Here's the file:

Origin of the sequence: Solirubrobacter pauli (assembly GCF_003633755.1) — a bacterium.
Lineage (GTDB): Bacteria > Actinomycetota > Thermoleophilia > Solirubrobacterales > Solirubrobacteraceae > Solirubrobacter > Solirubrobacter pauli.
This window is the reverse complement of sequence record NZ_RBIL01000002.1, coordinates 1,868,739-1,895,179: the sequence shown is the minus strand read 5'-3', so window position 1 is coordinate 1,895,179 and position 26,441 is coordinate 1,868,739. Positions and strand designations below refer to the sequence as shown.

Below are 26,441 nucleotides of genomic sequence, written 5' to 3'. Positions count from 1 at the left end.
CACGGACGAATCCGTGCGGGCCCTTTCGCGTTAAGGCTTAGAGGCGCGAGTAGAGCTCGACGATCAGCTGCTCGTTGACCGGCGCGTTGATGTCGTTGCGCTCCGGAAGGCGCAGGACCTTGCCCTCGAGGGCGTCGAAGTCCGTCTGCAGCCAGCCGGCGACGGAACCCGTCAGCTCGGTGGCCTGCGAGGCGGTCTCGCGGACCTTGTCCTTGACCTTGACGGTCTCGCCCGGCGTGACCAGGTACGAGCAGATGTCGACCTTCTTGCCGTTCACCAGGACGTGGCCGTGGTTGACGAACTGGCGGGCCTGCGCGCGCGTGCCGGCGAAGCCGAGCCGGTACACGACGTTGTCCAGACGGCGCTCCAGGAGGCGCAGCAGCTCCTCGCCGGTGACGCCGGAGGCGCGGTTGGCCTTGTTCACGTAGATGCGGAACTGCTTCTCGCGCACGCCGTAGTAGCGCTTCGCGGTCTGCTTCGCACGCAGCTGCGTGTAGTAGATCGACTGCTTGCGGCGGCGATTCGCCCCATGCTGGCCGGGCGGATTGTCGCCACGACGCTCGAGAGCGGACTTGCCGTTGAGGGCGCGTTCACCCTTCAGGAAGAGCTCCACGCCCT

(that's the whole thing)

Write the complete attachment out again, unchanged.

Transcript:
Origin of the sequence: Solirubrobacter pauli (assembly GCF_003633755.1) — a bacterium.
Lineage (GTDB): Bacteria > Actinomycetota > Thermoleophilia > Solirubrobacterales > Solirubrobacteraceae > Solirubrobacter > Solirubrobacter pauli.
This window is the reverse complement of sequence record NZ_RBIL01000002.1, coordinates 1,868,739-1,895,179: the sequence shown is the minus strand read 5'-3', so window position 1 is coordinate 1,895,179 and position 26,441 is coordinate 1,868,739. Positions and strand designations below refer to the sequence as shown.

Below are 26,441 nucleotides of genomic sequence, written 5' to 3'. Positions count from 1 at the left end.
CACGGACGAATCCGTGCGGGCCCTTTCGCGTTAAGGCTTAGAGGCGCGAGTAGAGCTCGACGATCAGCTGCTCGTTGACCGGCGCGTTGATGTCGTTGCGCTCCGGAAGGCGCAGGACCTTGCCCTCGAGGGCGTCGAAGTCCGTCTGCAGCCAGCCGGCGACGGAACCCGTCAGCTCGGTGGCCTGCGAGGCGGTCTCGCGGACCTTGTCCTTGACCTTGACGGTCTCGCCCGGCGTGACCAGGTACGAGCAGATGTCGACCTTCTTGCCGTTCACCAGGACGTGGCCGTGGTTGACGAACTGGCGGGCCTGCGCGCGCGTGCCGGCGAAGCCGAGCCGGTACACGACGTTGTCCAGACGGCGCTCCAGGAGGCGCAGCAGCTCCTCGCCGGTGACGCCGGAGGCGCGGTTGGCCTTGTTCACGTAGATGCGGAACTGCTTCTCGCGCACGCCGTAGTAGCGCTTCGCGGTCTGCTTCGCACGCAGCTGCGTGTAGTAGATCGACTGCTTGCGGCGGCGATTCGCCCCATGCTGGCCGGGCGGATTGTCGCCACGACGCTCGAGAGCGGACTTGCCGTTGAGGGCGCGTTCACCCTTCAGGAAGAGCTCCACGCCCT